We’re running out of sins to tax in Conn.

Over the years, sin has been very profitable for the State of Connecticut, especially the varieties that attract large numbers of sinners. But we may be running low on sins suitable for taxation.

The wages of sin that come to the state’s coffers range from the traditional sin taxes on tobacco and alcohol to the more modern sources of sinful revenue provided by the legalization of lotteries, casinos, off-track betting parlors, charitable games and even the more exotic and less successful forays into jai alai frontons and a greyhound racing track.

Sin taxing is not new. The 18th-century Scottish economist Adam Smith, in his “Wealth of Nations,” recommended that necessities for basic human living like salt and molasses go untaxed while taxes on luxuries like tobacco and whiskey might not only be revenue sources but also have the added virtue of encouraging fathers to smoke and drink less. 

In America, the first sin taxes were enacted to help pay for the War of Independence, but the whiskey tax enraged citizens sufficiently to foment the Whiskey Rebellion of western farmers. As a result, these taxes came and went until the 1860s, when sin taxes were passed to pay for the Civil War.

History tells us 30 to 40 percent of the federal government’s income in the late 19th and early 20th centuries came from the tax on alcohol, which prompted the moralists promoting the prohibition of alcohol to support a federal income tax as a replacement. 

After the first income tax was enacted in 1913, the Anti-Saloon League pushed harder for the prohibition of alcohol and, according to the nonpartisan Tax Foundation, “World War I helped stir the pot. Since most brewers were of German descent, the Anti-Saloon League used this to equate migrants and drinking with being anti-American.” The result was 14 years of Prohibition and the diversion of alcohol tax revenues to Al Capone and other sons of immigrants.

The Puritans in colonial Connecticut were quick to tax alcohol but, having developed their own tobacco leaf, the General Court discouraged competition from southern colonies with a rule that “no person within this jurisdiction shall (smoke) any other tobacco.”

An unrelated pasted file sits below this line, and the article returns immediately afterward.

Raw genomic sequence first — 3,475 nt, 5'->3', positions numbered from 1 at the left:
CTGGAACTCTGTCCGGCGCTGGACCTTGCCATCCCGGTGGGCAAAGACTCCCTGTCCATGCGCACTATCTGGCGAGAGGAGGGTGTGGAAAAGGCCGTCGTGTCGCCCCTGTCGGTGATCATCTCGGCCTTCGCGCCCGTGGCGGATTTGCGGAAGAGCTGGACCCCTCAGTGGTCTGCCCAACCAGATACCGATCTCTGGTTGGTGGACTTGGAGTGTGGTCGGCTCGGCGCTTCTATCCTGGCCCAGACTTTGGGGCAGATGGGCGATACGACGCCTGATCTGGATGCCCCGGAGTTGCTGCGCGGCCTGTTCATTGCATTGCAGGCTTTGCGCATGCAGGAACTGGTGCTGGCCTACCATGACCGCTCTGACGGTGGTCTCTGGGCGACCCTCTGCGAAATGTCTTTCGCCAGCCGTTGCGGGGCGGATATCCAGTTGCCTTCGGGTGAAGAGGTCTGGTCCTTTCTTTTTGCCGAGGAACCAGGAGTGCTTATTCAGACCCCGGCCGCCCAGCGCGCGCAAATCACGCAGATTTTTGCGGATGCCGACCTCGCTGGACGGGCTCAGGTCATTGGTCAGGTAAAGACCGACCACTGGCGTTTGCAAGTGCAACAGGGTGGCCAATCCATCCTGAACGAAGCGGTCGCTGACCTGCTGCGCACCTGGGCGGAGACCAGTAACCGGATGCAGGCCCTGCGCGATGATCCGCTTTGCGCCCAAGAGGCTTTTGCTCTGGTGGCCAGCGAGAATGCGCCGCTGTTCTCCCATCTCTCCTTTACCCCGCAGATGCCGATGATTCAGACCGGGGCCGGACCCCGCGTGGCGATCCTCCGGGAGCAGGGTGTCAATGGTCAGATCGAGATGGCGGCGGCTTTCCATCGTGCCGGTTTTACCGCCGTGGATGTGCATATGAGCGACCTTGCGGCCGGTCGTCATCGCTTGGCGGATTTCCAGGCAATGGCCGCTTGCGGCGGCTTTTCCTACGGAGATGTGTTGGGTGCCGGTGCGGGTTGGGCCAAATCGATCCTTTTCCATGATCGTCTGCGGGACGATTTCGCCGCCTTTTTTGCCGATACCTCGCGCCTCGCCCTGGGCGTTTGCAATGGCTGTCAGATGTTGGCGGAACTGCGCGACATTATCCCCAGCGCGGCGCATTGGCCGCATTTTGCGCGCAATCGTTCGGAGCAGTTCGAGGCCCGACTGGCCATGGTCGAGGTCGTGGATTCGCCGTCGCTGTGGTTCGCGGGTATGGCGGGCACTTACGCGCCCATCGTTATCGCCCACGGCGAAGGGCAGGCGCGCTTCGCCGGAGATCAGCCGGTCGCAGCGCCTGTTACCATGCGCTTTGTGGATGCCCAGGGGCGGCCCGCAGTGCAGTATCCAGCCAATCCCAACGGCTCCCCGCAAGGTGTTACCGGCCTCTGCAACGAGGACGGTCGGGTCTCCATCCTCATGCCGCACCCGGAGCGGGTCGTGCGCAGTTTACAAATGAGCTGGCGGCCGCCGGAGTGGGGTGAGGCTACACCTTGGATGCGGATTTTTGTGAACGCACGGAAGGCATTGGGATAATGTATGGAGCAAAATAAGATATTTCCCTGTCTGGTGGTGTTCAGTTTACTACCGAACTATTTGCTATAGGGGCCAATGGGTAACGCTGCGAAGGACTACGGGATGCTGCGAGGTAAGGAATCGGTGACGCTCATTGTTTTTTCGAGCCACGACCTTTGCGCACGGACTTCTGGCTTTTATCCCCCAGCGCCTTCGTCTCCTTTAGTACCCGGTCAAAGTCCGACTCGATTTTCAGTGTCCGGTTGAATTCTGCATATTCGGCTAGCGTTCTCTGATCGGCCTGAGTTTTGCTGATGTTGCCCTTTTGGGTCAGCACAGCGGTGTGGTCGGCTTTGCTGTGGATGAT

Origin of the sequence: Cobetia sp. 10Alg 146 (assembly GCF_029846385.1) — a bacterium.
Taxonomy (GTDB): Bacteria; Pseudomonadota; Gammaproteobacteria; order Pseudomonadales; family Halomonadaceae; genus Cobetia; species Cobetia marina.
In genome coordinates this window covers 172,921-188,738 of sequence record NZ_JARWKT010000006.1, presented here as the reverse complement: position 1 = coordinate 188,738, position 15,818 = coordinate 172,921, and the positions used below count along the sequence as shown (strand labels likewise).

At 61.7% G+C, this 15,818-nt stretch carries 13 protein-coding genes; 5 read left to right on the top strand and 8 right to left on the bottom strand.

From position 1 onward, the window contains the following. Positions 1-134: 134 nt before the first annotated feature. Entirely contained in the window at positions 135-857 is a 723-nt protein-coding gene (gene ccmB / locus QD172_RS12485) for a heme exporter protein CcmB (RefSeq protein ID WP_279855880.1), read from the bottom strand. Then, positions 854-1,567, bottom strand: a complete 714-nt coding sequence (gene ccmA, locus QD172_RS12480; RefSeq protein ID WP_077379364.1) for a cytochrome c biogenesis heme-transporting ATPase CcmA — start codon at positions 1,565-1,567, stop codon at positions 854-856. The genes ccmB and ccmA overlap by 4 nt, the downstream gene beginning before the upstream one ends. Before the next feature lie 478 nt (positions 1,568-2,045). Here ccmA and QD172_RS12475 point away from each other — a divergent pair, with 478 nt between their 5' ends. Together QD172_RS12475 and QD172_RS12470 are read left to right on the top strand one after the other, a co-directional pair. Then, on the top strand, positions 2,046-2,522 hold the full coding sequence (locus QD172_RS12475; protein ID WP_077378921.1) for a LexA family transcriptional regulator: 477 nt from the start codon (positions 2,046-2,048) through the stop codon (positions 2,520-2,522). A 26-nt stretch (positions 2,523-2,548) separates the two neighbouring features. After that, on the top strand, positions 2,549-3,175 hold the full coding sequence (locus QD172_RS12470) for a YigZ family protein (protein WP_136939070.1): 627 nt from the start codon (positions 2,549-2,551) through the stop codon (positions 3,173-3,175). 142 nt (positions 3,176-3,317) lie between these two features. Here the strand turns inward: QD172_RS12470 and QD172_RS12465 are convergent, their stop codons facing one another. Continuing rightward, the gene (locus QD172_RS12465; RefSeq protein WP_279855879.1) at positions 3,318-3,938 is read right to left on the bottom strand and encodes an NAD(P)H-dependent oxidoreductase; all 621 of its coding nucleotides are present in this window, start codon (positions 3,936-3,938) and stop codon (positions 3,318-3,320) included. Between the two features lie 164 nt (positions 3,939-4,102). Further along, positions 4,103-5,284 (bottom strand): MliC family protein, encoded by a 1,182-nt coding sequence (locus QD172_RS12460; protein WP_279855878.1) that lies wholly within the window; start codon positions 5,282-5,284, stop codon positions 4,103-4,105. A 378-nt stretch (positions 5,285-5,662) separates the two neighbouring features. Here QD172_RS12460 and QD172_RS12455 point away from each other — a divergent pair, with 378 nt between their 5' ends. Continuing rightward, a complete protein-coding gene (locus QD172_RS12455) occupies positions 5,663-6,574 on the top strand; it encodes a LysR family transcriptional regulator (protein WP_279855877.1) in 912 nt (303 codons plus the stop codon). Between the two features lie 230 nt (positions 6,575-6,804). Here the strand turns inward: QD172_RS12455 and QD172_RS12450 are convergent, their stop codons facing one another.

Tobacco became sinfully taxable with the introduction of cigarettes in the 19th century, and by 1940, most states had passed cigarette taxes. Today, Connecticut has a whopping tax of $3.45 on a pack of cigarettes, second only to New York’s $4.35. 

But old-time sin taxes weren’t enough to fund the taxers and spenders in state government, and since the 1970s, we’ve seen the constant development of new sin taxes, which put government in the strange position of becoming enablers of sins in order to get taxes from those who engage in them.

We’re talking about gambling, which used to be inconvenient, if not particularly difficult, to engage in when it was illegal, but thanks to the generosity of the enabler state of Connecticut, it’s now within easy reach of everyone.

All of us have seen the desperate-looking guy in a convenience store, spending lots more than a dollar or two buying tickets for the various lottery “games” meant to lure him with the hope one of them may hit for him. The state doesn’t encourage this kind of irresponsible wagering. Its conscience is cleared by urging customers to “gamble responsibly.”

They gamble responsibly enough to have raised $8.8 billion in lottery revenue alone since legalization in 1972. Since the 1990s, the two casinos have added nearly $7 billlion more to the general fund, according to the Gaming (not gambling) Commission. The total from all forms of “gaming” since the expansion of sin taxing four decades ago is a very nice $16.2 billion, according to the Gaming Commission. 

Despite the best efforts of state government to promote sin with more creative lottery games, the possibility of an additional casino, seven-day liquor sales and ever-higher taxes on a pack of cigarettes, sin revenue has been in a state of decline in the State of Enablers. Casino revenues from Foxwoods and Mohegan Sun peaked before the Great Recession of 2008 and have been dropping ever since, and state receipts from alcohol have been flat. Tobacco tax levies have dropped about 15 percent despite the state’s valiant effort to become the top tobacco taxer in the nation. A talked-about legalization of recreational marijuana could bring in a modest $30 million or so, but it’s not expected to happen this year.

This leaves Connecticut looking for more sinners or new sins. There’s always something. Russia once taxed the length of its men’s beards, something for Connecticut to consider if marijuana doesn’t work out. 

Simsbury resident Dick Ahles is a retired journalist. Email him at dahles@hotmail.com.